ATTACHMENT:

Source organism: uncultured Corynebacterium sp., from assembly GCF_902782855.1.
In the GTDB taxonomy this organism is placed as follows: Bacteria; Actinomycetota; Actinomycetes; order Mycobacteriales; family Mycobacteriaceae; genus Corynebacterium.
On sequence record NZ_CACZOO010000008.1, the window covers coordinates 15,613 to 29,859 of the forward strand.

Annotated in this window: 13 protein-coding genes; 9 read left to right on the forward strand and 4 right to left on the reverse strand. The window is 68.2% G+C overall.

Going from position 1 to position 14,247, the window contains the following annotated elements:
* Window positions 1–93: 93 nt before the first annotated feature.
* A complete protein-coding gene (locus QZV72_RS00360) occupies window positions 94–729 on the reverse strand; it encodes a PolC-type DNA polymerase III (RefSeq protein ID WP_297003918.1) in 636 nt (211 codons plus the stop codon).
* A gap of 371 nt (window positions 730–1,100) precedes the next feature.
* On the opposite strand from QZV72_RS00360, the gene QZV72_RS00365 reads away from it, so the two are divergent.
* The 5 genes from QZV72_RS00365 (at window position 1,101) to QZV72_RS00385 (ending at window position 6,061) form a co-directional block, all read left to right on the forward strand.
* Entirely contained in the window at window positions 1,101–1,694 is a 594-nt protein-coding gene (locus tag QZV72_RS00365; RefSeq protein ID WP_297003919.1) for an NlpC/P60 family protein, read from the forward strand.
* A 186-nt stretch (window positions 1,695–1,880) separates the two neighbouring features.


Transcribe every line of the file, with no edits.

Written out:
Source organism: uncultured Corynebacterium sp., from assembly GCF_902782855.1.
In the GTDB taxonomy this organism is placed as follows: Bacteria; Actinomycetota; Actinomycetes; order Mycobacteriales; family Mycobacteriaceae; genus Corynebacterium.
On sequence record NZ_CACZOO010000008.1, the window covers coordinates 15,613 to 29,859 of the forward strand.

Annotated in this window: 13 protein-coding genes; 9 read left to right on the forward strand and 4 right to left on the reverse strand. The window is 68.2% G+C overall.

Going from position 1 to position 14,247, the window contains the following annotated elements:
* Window positions 1–93: 93 nt before the first annotated feature.
* A complete protein-coding gene (locus QZV72_RS00360) occupies window positions 94–729 on the reverse strand; it encodes a PolC-type DNA polymerase III (RefSeq protein ID WP_297003918.1) in 636 nt (211 codons plus the stop codon).
* A gap of 371 nt (window positions 730–1,100) precedes the next feature.
* On the opposite strand from QZV72_RS00360, the gene QZV72_RS00365 reads away from it, so the two are divergent.
* The 5 genes from QZV72_RS00365 (at window position 1,101) to QZV72_RS00385 (ending at window position 6,061) form a co-directional block, all read left to right on the forward strand.
* Entirely contained in the window at window positions 1,101–1,694 is a 594-nt protein-coding gene (locus tag QZV72_RS00365; RefSeq protein ID WP_297003919.1) for an NlpC/P60 family protein, read from the forward strand.
* A 186-nt stretch (window positions 1,695–1,880) separates the two neighbouring features.